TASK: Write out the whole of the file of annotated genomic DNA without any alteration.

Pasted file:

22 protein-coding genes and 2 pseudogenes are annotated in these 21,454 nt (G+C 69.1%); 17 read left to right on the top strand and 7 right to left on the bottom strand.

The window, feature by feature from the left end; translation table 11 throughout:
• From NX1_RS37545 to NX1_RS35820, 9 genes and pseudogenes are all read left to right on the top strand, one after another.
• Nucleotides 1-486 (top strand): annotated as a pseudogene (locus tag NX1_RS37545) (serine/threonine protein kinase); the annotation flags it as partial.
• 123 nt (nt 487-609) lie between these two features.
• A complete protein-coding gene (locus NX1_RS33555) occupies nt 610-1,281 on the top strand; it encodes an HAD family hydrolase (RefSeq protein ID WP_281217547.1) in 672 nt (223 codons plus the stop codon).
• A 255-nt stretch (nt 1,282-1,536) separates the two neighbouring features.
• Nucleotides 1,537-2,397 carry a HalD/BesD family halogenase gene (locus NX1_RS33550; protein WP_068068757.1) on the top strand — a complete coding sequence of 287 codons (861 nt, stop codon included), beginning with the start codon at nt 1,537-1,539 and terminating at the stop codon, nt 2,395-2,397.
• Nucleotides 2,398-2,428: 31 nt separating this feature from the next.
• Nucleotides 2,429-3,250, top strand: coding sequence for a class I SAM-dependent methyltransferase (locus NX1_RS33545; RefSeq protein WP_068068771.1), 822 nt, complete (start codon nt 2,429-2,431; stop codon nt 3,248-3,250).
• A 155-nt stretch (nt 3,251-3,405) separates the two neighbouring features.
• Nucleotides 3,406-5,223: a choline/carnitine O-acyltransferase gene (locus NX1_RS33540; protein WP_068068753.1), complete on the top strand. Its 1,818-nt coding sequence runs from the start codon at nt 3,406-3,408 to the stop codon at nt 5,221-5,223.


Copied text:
22 protein-coding genes and 2 pseudogenes are annotated in these 21,454 nt (G+C 69.1%); 17 read left to right on the top strand and 7 right to left on the bottom strand.

The window, feature by feature from the left end; translation table 11 throughout:
• From NX1_RS37545 to NX1_RS35820, 9 genes and pseudogenes are all read left to right on the top strand, one after another.
• Nucleotides 1-486 (top strand): annotated as a pseudogene (locus tag NX1_RS37545) (serine/threonine protein kinase); the annotation flags it as partial.
• 123 nt (nt 487-609) lie between these two features.
• A complete protein-coding gene (locus NX1_RS33555) occupies nt 610-1,281 on the top strand; it encodes an HAD family hydrolase (RefSeq protein ID WP_281217547.1) in 672 nt (223 codons plus the stop codon).
• A 255-nt stretch (nt 1,282-1,536) separates the two neighbouring features.
• Nucleotides 1,537-2,397 carry a HalD/BesD family halogenase gene (locus NX1_RS33550; protein WP_068068757.1) on the top strand — a complete coding sequence of 287 codons (861 nt, stop codon included), beginning with the start codon at nt 1,537-1,539 and terminating at the stop codon, nt 2,395-2,397.
• Nucleotides 2,398-2,428: 31 nt separating this feature from the next.
• Nucleotides 2,429-3,250, top strand: coding sequence for a class I SAM-dependent methyltransferase (locus NX1_RS33545; RefSeq protein WP_068068771.1), 822 nt, complete (start codon nt 2,429-2,431; stop codon nt 3,248-3,250).
• A 155-nt stretch (nt 3,251-3,405) separates the two neighbouring features.
• Nucleotides 3,406-5,223: a choline/carnitine O-acyltransferase gene (locus NX1_RS33540; protein WP_068068753.1), complete on the top strand. Its 1,818-nt coding sequence runs from the start codon at nt 3,406-3,408 to the stop codon at nt 5,221-5,223.